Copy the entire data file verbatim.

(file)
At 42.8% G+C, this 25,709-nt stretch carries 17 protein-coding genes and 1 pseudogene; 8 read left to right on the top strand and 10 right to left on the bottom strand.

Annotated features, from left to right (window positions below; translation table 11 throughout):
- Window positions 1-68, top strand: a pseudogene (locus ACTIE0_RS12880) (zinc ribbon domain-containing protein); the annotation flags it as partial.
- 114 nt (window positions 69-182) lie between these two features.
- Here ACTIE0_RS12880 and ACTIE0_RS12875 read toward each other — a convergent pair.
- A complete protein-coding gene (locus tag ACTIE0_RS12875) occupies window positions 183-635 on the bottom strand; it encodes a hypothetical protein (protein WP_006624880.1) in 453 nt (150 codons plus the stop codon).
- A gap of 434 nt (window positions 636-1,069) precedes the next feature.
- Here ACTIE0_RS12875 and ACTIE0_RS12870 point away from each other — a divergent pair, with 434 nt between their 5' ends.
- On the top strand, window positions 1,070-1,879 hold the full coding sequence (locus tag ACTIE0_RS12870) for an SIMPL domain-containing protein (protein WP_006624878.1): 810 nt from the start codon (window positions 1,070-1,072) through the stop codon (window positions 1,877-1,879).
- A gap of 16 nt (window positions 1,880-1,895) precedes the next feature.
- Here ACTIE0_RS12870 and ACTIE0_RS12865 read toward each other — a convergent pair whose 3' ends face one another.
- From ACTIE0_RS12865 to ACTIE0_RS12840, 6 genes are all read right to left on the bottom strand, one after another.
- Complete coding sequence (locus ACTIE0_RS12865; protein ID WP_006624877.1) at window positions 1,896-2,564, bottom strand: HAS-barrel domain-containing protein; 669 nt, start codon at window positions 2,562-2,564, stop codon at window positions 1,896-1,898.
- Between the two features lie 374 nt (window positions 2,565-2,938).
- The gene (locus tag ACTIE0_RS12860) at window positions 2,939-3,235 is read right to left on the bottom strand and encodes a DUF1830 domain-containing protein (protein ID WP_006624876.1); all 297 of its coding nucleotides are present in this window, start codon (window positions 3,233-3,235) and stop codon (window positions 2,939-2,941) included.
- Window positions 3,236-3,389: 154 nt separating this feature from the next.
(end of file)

At 42.8% G+C, this 25,709-nt stretch carries 17 protein-coding genes and 1 pseudogene; 8 read left to right on the top strand and 10 right to left on the bottom strand.

Annotated features, from left to right (window positions below; translation table 11 throughout):
- Window positions 1-68, top strand: a pseudogene (locus ACTIE0_RS12880) (zinc ribbon domain-containing protein); the annotation flags it as partial.
- 114 nt (window positions 69-182) lie between these two features.
- Here ACTIE0_RS12880 and ACTIE0_RS12875 read toward each other — a convergent pair.
- A complete protein-coding gene (locus tag ACTIE0_RS12875) occupies window positions 183-635 on the bottom strand; it encodes a hypothetical protein (protein WP_006624880.1) in 453 nt (150 codons plus the stop codon).
- A gap of 434 nt (window positions 636-1,069) precedes the next feature.
- Here ACTIE0_RS12875 and ACTIE0_RS12870 point away from each other — a divergent pair, with 434 nt between their 5' ends.
- On the top strand, window positions 1,070-1,879 hold the full coding sequence (locus tag ACTIE0_RS12870) for an SIMPL domain-containing protein (protein WP_006624878.1): 810 nt from the start codon (window positions 1,070-1,072) through the stop codon (window positions 1,877-1,879).
- A gap of 16 nt (window positions 1,880-1,895) precedes the next feature.
- Here ACTIE0_RS12870 and ACTIE0_RS12865 read toward each other — a convergent pair whose 3' ends face one another.
- From ACTIE0_RS12865 to ACTIE0_RS12840, 6 genes are all read right to left on the bottom strand, one after another.
- Complete coding sequence (locus ACTIE0_RS12865; protein ID WP_006624877.1) at window positions 1,896-2,564, bottom strand: HAS-barrel domain-containing protein; 669 nt, start codon at window positions 2,562-2,564, stop codon at window positions 1,896-1,898.
- Between the two features lie 374 nt (window positions 2,565-2,938).
- The gene (locus tag ACTIE0_RS12860) at window positions 2,939-3,235 is read right to left on the bottom strand and encodes a DUF1830 domain-containing protein (protein ID WP_006624876.1); all 297 of its coding nucleotides are present in this window, start codon (window positions 3,233-3,235) and stop codon (window positions 2,939-2,941) included.
- Window positions 3,236-3,389: 154 nt separating this feature from the next.